This year has been HARD. That? Made it all worth it.

I graded today’s exams after lunch, and I actually finished all of them. So that’s it. Students have take their Block 5 exams tomorrow, but I don’t teach Block 5 classes, so I’m done. I submitted my grades before I left today. 

That wasn’t the end of my work day, though! I had to head to one of the elementary schools in the district for my first executive board meeting as a union rep. Not going to lie: I felt really out of my depth for most of the meeting- and I haven’t felt that way in my professional life in a long time- but I will learn. This is going to be quite an experience.

Day One Hundred Eighty-Two

So, the other day, Mr. B emailed me to ask me if I’d be willing to be a building rep for the teacher’s union. I didn’t respond with my immediate reaction, which was, “Do you really think that’s a good idea?” I took some time to think it over. Mr. B has been my mentor for years, so the fact the he was the one asking was partially why I eventually said yes. There was an election, but I was running unopposed, so it was all but official at that point. Today it’s actually official. 

That’s probably the biggest thing that happened to me today. It was the first day of final exams for the underclassmen, and I had no exams to give, so my day was pretty quiet. Exams are scheduled so that students take two each day with a half hour break in between and lunch after. Today, they took the exams for their Block 1 classes, and I don’t have any (APUSGOV was on A days- and seniors took finals last week- and my prep time was on B days).

I spent most of the morning cleaning out my classroom, except for the hour or so when I was in a team leader meeting with Mrs. C, Mrs. R, and The Vice Principal. I didn’t realize how full my file cabinets had gotten until I decided to go through them and clear the clutter. Now they’re mostly empty because everything is digital. No need for old curriculum binders, or anything like that.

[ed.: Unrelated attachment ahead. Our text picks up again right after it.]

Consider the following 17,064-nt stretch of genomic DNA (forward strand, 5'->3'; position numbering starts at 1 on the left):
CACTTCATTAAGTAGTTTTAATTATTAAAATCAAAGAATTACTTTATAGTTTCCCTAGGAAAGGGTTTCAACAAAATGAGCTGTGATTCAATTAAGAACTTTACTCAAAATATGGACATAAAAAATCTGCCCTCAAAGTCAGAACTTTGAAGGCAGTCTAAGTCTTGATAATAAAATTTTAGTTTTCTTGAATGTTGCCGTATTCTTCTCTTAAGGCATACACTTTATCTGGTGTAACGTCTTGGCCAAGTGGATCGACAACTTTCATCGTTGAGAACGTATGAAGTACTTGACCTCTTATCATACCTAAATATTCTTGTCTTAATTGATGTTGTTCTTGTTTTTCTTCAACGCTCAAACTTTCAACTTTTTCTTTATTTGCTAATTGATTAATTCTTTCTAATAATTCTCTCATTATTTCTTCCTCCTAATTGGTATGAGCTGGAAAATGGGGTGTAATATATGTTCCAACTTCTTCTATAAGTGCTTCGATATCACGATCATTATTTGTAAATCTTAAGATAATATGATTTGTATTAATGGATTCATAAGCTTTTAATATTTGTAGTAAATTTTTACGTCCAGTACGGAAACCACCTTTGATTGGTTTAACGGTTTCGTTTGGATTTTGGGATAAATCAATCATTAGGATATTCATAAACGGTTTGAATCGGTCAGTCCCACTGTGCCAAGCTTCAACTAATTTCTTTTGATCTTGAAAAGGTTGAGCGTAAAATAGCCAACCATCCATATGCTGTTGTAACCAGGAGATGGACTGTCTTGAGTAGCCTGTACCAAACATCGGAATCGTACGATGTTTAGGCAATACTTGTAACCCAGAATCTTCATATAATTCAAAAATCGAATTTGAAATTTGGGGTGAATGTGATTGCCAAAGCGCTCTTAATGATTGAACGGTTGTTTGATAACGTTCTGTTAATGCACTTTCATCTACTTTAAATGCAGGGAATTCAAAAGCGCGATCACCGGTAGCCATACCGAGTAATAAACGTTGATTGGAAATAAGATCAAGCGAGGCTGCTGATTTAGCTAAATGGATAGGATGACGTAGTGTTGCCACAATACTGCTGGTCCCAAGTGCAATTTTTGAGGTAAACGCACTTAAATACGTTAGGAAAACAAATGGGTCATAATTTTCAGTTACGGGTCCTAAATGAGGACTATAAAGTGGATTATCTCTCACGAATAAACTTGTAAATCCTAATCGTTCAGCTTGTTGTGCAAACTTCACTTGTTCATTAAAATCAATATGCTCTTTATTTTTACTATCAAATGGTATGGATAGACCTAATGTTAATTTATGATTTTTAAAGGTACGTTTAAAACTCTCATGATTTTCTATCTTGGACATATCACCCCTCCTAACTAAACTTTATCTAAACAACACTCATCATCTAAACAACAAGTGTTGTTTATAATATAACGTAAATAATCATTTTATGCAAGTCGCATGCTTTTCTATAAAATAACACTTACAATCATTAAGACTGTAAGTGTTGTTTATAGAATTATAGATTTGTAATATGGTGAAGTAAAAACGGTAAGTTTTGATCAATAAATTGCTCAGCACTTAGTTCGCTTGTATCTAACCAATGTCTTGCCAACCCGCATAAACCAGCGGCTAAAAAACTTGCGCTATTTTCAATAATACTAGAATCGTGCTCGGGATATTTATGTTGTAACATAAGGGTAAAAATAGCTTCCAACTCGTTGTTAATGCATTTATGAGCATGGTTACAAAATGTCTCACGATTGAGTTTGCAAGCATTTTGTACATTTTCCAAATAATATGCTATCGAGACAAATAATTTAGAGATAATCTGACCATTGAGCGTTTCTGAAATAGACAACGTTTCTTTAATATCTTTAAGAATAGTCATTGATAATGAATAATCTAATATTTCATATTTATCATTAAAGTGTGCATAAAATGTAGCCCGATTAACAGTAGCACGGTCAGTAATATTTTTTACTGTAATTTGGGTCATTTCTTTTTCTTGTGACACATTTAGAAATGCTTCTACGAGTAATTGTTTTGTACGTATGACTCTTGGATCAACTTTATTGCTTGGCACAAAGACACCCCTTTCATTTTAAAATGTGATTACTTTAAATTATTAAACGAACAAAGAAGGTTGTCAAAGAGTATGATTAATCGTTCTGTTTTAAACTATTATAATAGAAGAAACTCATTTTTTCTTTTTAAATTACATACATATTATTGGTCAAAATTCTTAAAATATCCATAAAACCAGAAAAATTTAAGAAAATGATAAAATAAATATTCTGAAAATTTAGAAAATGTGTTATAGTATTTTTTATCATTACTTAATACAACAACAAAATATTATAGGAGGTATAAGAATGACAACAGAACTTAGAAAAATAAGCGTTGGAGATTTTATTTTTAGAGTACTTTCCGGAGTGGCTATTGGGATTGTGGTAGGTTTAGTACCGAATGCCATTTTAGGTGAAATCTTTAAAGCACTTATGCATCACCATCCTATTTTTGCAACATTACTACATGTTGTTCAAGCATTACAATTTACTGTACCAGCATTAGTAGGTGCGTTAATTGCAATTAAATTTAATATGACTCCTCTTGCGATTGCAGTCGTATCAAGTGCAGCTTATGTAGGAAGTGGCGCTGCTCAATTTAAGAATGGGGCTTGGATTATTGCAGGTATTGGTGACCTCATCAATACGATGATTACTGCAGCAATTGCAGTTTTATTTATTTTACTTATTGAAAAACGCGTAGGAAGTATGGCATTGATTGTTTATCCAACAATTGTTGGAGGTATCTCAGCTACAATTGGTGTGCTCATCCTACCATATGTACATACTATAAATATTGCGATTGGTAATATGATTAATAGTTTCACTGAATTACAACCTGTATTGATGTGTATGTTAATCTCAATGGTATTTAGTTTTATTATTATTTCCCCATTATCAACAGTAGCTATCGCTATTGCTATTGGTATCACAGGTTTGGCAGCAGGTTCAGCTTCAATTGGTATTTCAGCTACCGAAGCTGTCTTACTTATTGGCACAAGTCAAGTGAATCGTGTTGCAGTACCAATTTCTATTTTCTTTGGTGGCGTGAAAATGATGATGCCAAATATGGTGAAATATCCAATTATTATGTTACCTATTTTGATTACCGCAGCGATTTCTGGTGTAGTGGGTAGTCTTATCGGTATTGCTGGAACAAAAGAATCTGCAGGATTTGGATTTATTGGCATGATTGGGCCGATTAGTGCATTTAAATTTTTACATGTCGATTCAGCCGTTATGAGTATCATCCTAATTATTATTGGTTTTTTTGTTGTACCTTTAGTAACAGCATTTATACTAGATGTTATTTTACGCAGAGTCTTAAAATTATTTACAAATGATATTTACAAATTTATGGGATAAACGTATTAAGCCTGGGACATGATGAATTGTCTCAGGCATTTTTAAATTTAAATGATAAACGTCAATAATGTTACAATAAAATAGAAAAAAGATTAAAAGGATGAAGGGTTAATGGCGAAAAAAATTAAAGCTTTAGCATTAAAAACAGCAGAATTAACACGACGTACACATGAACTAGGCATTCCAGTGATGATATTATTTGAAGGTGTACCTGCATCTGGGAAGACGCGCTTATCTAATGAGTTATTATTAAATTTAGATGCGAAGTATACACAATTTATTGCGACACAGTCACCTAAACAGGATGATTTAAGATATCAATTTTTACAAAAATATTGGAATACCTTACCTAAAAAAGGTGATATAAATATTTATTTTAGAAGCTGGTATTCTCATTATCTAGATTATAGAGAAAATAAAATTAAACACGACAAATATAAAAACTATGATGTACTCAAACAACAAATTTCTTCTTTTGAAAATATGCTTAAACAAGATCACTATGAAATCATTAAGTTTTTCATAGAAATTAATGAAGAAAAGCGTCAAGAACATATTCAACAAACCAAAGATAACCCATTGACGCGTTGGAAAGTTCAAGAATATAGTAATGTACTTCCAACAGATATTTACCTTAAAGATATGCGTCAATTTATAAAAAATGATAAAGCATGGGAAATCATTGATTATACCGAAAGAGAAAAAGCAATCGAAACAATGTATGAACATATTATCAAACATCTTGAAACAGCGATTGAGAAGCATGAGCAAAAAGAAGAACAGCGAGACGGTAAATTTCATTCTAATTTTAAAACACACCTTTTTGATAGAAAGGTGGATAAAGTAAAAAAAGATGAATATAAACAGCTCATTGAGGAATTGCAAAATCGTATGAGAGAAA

I had lunch with Mr. W, Mr. F, and Mrs. T. We went out of the building for that; I’d gotten a gift certificate to a local restaurant from a student, so we spent it, and talked about the year, and relaxed… When we got back to school, Mrs. T and I graded Multi-Genre Projects with Mrs. T; we each take half of the projects, so the grading is quick, easy, and awesome. I know I keep saying the students’ work is amazing… but it really is. The level of detail on some of these projects is phenomenal.

Oh, and this one fun: one of the boys on the football team had asked for an extension on the project (he needs to pass World and English in order to keep his eligibility for fall sports, so making sure he had time to do well was great and responsible), so he had to print everything out and hand it in today. He showed up with five of his teammates in tow, and they were chanting his name the whole time he was printing pieces, and when he handed me everything they burst into applause.

Gotta love a supportive team, right?

This afternoon, I got invited to a house party by one of the many presidential campaign staffers I keep in touch with (APUSGOV networking). He’s got one of my incoming GOV students- a girl who was in World with me two years ago- interning on the campaign, which is awesome. He couldn’t say enough good things about her. Helping to run a house party is a huge thing, so it was really neat to see one of my students taking that on. I’m super proud of her.

Day One Hundred Eighty-Three